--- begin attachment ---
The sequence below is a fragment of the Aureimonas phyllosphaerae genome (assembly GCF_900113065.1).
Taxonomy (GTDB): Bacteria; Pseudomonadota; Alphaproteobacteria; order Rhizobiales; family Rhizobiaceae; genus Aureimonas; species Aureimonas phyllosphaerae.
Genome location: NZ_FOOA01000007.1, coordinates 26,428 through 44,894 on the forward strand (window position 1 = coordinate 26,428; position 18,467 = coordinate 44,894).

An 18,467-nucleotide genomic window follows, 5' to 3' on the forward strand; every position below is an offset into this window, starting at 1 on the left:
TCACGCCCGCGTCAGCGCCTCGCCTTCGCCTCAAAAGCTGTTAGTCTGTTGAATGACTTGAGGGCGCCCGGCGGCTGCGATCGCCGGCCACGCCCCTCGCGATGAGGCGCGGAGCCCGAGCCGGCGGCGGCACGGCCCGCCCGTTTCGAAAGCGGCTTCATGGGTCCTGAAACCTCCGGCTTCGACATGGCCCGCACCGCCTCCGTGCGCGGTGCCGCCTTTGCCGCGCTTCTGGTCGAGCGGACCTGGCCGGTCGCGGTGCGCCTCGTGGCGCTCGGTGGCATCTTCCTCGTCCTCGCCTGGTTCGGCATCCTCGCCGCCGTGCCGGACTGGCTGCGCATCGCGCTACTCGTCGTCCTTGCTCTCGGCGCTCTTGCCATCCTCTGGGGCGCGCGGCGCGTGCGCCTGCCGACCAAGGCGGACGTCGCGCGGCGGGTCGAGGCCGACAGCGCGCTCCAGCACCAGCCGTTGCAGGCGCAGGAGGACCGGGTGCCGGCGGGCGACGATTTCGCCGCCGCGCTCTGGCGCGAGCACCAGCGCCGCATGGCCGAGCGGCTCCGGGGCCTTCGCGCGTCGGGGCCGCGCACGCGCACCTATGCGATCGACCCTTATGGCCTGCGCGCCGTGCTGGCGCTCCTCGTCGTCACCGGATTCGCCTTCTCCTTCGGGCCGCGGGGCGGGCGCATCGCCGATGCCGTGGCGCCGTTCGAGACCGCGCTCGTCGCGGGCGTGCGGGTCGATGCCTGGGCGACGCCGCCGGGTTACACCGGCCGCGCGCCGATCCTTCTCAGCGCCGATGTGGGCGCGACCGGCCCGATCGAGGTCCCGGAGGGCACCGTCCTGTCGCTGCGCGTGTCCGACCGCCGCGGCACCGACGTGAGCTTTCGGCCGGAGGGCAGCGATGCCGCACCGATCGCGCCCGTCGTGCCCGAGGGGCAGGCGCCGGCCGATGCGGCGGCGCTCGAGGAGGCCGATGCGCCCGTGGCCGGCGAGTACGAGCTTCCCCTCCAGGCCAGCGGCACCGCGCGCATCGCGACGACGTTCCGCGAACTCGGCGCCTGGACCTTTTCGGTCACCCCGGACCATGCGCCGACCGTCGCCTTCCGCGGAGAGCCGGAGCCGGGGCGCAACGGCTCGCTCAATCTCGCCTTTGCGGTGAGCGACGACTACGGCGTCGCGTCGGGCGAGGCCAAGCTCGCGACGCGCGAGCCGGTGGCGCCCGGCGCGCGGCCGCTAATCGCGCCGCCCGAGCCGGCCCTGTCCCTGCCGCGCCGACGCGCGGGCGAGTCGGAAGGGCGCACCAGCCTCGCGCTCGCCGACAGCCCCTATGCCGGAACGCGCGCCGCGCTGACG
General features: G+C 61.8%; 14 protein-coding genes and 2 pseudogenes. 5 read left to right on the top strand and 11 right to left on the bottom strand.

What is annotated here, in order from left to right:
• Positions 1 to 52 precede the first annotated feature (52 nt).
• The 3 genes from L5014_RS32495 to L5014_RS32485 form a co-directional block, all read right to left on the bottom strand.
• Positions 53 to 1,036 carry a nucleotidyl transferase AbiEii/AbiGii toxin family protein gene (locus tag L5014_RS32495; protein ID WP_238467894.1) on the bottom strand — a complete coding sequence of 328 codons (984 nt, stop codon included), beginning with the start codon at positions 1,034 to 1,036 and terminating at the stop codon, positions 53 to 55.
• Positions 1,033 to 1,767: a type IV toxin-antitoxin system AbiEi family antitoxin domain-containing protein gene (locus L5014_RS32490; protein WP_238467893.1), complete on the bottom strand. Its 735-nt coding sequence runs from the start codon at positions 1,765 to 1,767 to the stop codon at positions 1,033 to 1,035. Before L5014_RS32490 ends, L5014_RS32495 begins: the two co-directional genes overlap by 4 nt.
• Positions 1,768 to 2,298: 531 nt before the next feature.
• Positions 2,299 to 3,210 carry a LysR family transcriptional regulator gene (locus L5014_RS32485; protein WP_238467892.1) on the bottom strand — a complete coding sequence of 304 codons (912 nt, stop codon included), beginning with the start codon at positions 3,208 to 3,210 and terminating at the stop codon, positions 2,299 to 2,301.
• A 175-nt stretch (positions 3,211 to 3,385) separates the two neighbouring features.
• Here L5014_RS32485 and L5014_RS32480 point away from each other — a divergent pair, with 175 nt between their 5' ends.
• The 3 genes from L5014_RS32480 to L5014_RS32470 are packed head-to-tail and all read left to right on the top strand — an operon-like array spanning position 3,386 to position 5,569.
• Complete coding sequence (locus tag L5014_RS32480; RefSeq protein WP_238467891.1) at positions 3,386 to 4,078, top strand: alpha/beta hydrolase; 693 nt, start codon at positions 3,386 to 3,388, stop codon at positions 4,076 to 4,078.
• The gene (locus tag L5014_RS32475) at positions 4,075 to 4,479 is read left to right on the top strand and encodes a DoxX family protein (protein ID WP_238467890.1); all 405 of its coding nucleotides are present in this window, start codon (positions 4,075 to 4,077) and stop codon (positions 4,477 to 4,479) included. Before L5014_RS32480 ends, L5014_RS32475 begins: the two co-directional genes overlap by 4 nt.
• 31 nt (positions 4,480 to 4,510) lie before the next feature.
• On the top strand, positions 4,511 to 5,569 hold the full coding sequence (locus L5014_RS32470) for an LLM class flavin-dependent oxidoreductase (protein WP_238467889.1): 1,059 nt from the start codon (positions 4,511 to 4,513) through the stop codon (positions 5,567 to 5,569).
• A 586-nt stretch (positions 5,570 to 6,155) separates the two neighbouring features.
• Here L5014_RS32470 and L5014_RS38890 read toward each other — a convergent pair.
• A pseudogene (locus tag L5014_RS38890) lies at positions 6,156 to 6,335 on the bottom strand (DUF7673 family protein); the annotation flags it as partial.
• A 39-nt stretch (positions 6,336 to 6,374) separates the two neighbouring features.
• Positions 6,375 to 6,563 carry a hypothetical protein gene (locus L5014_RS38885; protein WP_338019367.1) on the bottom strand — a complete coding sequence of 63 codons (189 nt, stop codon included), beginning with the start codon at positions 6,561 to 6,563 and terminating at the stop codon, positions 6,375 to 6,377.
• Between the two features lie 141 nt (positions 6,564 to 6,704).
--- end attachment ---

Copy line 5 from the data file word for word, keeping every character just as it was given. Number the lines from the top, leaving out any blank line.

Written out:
TCACGCCCGCGTCAGCGCCTCGCCTTCGCCTCAAAAGCTGTTAGTCTGTTGAATGACTTGAGGGCGCCCGGCGGCTGCGATCGCCGGCCACGCCCCTCGCGATGAGGCGCGGAGCCCGAGCCGGCGGCGGCACGGCCCGCCCGTTTCGAAAGCGGCTTCATGGGTCCTGAAACCTCCGGCTTCGACATGGCCCGCACCGCCTCCGTGCGCGGTGCCGCCTTTGCCGCGCTTCTGGTCGAGCGGACCTGGCCGGTCGCGGTGCGCCTCGTGGCGCTCGGTGGCATCTTCCTCGTCCTCGCCTGGTTCGGCATCCTCGCCGCCGTGCCGGACTGGCTGCGCATCGCGCTACTCGTCGTCCTTGCTCTCGGCGCTCTTGCCATCCTCTGGGGCGCGCGGCGCGTGCGCCTGCCGACCAAGGCGGACGTCGCGCGGCGGGTCGAGGCCGACAGCGCGCTCCAGCACCAGCCGTTGCAGGCGCAGGAGGACCGGGTGCCGGCGGGCGACGATTTCGCCGCCGCGCTCTGGCGCGAGCACCAGCGCCGCATGGCCGAGCGGCTCCGGGGCCTTCGCGCGTCGGGGCCGCGCACGCGCACCTATGCGATCGACCCTTATGGCCTGCGCGCCGTGCTGGCGCTCCTCGTCGTCACCGGATTCGCCTTCTCCTTCGGGCCGCGGGGCGGGCGCATCGCCGATGCCGTGGCGCCGTTCGAGACCGCGCTCGTCGCGGGCGTGCGGGTCGATGCCTGGGCGACGCCGCCGGGTTACACCGGCCGCGCGCCGATCCTTCTCAGCGCCGATGTGGGCGCGACCGGCCCGATCGAGGTCCCGGAGGGCACCGTCCTGTCGCTGCGCGTGTCCGACCGCCGCGGCACCGACGTGAGCTTTCGGCCGGAGGGCAGCGATGCCGCACCGATCGCGCCCGTCGTGCCCGAGGGGCAGGCGCCGGCCGATGCGGCGGCGCTCGAGGAGGCCGATGCGCCCGTGGCCGGCGAGTACGAGCTTCCCCTCCAGGCCAGCGGCACCGCGCGCATCGCGACGACGTTCCGCGAACTCGGCGCCTGGACCTTTTCGGTCACCCCGGACCATGCGCCGACCGTCGCCTTCCGCGGAGAGCCGGAGCCGGGGCGCAACGGCTCGCTCAATCTCGCCTTTGCGGTGAGCGACGACTACGGCGTCGCGTCGGGCGAGGCCAAGCTCGCGACGCGCGAGCCGGTGGCGCCCGGCGCGCGGCCGCTAATCGCGCCGCCCGAGCCGGCCCTGTCCCTGCCGCGCCGACGCGCGGGCGAGTCGGAAGGGCGCACCAGCCTCGCGCTCGCCGACAGCCCCTATGCCGGAACGCGCGCCGCGCTGACG